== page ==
You're best bet is to search for Ultimate Rewards redemption options which may give you an idea if you should plug a number higher than 1.67 into that formula. Like I said, its the minimum you should be redeeming UR points for. Skip the 1.25 travel redemption they offer. It's better than cash back, but not nearly the best option.

Hope that helps you or anyone else coming across this thread. Cheers!

murakami
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Postby murakami » Sun Aug 19, 2012 12:47 am

I ran some quick scenarios on a flight from San Francisco to New York and one to Tokyo. On the surface, transferring CSP points to miles gives you a better effective rewards rate (the value of which can vary depending on cost of flight, I ranged from 1.3 to 2 cents), it gets a little murky when you consider that redeeming a reward flight with miles will not earn you additional MilagePlus points whereas redeeming CSP points would.

I also happened to pick dates far enough in the future that had Saver Award flights available, meaning that the NY flight would cost 25k miles and Tokyo would be 65k miles - non Saver Award flights are twice the MilagePlus miles.

It is looking like the real value in the transfer of miles would be to top-off your frequent flyer miles to hit the free flight level that you can used for a Saver Award. In my case, transferring 7k points could get me a flight, which at 450$ original cost would be a reward rate of 6.5 cents.

jeffysdad
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Postby jeffysdad » Sun Aug 19, 2012 9:42 am

My annual credit card spending ranges $21,000-28,000/year. Groceries, restaurants, utilities/telecom, pets are my biggest categories (in that order). Gasoline spending is immaterial, and travel varies but is usually modest compared to many people, I think.

The lineup in my signature below was reconstituted within the last six weeks or so and is working well for me so far. The only AF card is the Amex BCP. I resisted paying an annual fee for a long time. However, this card will more than pay me back, and as it happens, I've already made back the $75 annual fee by virtue of a kind forum member who pinged me for a referral, which generated a bonus. While PriorityClub has a fee, the first year is waived, and I plan to cancel before then. However, the sign-up bonus is going to come in handy soon.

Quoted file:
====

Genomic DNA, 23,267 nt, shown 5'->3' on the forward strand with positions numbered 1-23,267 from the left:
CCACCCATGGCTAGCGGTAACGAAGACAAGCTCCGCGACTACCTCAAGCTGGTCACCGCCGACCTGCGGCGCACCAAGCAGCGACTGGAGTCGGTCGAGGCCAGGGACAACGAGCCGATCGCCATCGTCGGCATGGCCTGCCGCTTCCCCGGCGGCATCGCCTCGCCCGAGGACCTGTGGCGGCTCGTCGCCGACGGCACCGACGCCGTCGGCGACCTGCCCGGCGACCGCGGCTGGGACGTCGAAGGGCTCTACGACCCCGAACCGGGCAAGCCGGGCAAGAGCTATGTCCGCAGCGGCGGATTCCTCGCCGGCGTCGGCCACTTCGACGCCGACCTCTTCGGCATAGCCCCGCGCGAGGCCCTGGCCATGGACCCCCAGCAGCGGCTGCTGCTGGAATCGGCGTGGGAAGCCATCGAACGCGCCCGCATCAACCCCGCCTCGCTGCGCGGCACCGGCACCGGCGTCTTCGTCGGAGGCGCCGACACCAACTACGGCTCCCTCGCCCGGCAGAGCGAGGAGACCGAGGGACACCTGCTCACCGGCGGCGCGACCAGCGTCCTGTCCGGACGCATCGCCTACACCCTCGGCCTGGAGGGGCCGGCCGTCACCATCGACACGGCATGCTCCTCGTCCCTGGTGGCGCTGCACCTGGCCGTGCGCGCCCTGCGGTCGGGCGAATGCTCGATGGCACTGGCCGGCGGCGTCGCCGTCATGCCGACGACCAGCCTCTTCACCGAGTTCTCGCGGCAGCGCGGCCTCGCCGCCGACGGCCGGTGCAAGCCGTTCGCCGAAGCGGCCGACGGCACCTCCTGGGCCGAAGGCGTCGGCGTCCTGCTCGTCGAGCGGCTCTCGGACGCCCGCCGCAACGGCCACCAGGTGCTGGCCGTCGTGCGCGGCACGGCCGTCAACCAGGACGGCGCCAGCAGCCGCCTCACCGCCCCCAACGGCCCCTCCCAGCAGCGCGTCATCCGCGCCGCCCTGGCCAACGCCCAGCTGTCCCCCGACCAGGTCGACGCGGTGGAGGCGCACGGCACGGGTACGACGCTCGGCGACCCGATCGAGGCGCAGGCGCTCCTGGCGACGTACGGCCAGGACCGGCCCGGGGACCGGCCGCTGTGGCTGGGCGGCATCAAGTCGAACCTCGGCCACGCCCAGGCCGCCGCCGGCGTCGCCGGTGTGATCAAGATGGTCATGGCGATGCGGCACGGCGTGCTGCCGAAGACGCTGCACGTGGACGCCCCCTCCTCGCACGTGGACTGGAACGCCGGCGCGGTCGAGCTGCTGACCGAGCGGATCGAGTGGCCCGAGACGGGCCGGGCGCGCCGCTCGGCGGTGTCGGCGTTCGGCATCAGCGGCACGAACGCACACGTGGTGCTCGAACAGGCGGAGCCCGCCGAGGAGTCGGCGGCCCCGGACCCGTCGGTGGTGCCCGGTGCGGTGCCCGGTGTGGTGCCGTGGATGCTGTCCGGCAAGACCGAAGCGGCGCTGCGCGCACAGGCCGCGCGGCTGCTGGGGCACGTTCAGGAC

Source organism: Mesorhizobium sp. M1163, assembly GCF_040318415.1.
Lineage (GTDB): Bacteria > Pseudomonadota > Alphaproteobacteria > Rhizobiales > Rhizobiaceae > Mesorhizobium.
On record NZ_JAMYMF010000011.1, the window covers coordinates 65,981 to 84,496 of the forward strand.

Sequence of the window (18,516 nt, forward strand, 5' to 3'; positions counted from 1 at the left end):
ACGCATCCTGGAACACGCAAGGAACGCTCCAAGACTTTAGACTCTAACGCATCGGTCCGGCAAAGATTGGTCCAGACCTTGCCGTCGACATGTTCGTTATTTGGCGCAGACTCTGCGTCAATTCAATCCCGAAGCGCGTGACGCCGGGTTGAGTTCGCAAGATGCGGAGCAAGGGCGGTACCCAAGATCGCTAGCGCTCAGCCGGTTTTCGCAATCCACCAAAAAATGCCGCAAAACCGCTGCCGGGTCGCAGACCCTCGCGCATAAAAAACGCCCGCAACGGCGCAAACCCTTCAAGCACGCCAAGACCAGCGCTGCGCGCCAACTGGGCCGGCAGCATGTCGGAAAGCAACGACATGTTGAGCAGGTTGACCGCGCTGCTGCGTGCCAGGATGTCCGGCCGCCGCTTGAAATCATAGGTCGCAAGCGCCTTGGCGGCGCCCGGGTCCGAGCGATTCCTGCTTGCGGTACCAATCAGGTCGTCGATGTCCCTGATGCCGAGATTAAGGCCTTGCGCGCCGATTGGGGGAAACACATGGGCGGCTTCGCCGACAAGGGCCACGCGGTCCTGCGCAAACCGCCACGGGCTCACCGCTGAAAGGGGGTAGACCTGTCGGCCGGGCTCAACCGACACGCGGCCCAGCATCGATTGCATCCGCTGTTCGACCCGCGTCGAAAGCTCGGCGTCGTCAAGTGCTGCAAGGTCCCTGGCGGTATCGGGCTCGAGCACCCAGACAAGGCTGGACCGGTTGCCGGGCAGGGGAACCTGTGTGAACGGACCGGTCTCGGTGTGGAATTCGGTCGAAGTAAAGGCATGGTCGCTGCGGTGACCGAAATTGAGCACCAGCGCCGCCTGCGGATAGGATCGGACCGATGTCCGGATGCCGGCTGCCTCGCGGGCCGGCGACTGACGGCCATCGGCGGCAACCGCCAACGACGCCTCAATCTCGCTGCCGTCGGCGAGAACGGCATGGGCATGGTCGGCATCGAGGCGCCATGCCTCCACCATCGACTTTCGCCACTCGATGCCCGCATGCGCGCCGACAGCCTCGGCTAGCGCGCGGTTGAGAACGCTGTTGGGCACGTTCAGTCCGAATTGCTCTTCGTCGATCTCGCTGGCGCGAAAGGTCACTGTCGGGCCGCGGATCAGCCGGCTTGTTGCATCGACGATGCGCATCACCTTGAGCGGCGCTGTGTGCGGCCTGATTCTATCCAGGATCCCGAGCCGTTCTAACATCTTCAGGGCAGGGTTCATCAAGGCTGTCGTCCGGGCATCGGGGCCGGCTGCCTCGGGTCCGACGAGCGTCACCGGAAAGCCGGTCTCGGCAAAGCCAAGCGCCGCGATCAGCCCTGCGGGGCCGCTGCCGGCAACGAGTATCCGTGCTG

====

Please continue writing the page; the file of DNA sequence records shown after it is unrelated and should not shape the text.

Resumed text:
A rough estimate of my nominal cash back (excluding P Club rewards) is 4.42% using the card assortment below and assuming my spending estimates don't vary widely.

Perhaps that helps.

If I were you, I would avoid AF cards as your spending is fairly modest (that's a good thing, btw). However, if you use a particular hotel chain or airline exclusively and frequently, an affiliated card might be worth considering. I myself am still skeptical of the value of Chase Sapphire Preferred (even though I'm a happy Chase customer) as I don't want to be tied down to booking travel through Chase to make the most of rewards.
American Express: Blue Cash Preferred (groceries, 6%; gas, department store, 3%); Gold Delta SkyMiles (Delta Air Lines, 2 miles/dollar, free checked bag).
US Bank: Cash+ (utilities, phone, internet, restaurant, 5%; drugstores, 2%).
FIA Card Services: Fidelity Amex (everything, 2%); Fidelity Visa (everything, 1.5%).
Chase: Freedom (rotating, 5%); Amazon (Amazon.com, 3%); PriorityClub (IHG hotels, 5 points/dollar); Sapphire (not in use).

*All cards are registered with PriorityClub IDine program for 8 points/dollar at participating restaurants.

MagneticStripes
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Postby MagneticStripes » Sun Aug 19, 2012 11:59 am

jeffysdad, I think the method of maximizing 5% categories is probably the best strategy. I had always thought that cards that let you transfer to miles would, in theory, always be better, but from what I can tell, it looks like the maximum value for the CSP is around 3 cents per point when transferring to British Airways, which would be an effective reward rate of 6% (and that is only if all spending were done in travel/dining, and assuming you could get the flight you wanted at that redemption rate). It also looks like a lot of people who roll with the CSP, Amex Gold, etc., still carry 5% cards, so the best strategy seems to be simply maximizing one's portfolio of 5% category cards. The real value of the more elite cards over cashback appears to be primarily for business class travel, lounge access, etc., which I have no need for.

DavidNY
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Postby DavidNY » Sun Aug 19, 2012 1:14 pm

2% cards are good. 5% cards are great.

jeffysdad
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Postby jeffysdad » Sun Aug 19, 2012 1:49 pm

I'm inclined to agree, M Stripes.
American Express: Blue Cash Preferred (groceries, 6%; gas, department store, 3%); Gold Delta SkyMiles (Delta Air Lines, 2 miles/dollar, free checked bag).
US Bank: Cash+ (utilities, phone, internet, restaurant, 5%; drugstores, 2%).
FIA Card Services: Fidelity Amex (everything, 2%); Fidelity Visa (everything, 1.5%).
Chase: Freedom (rotating, 5%); Amazon (Amazon.com, 3%); PriorityClub (IHG hotels, 5 points/dollar); Sapphire (not in use).

*All cards are registered with PriorityClub IDine program for 8 points/dollar at participating restaurants.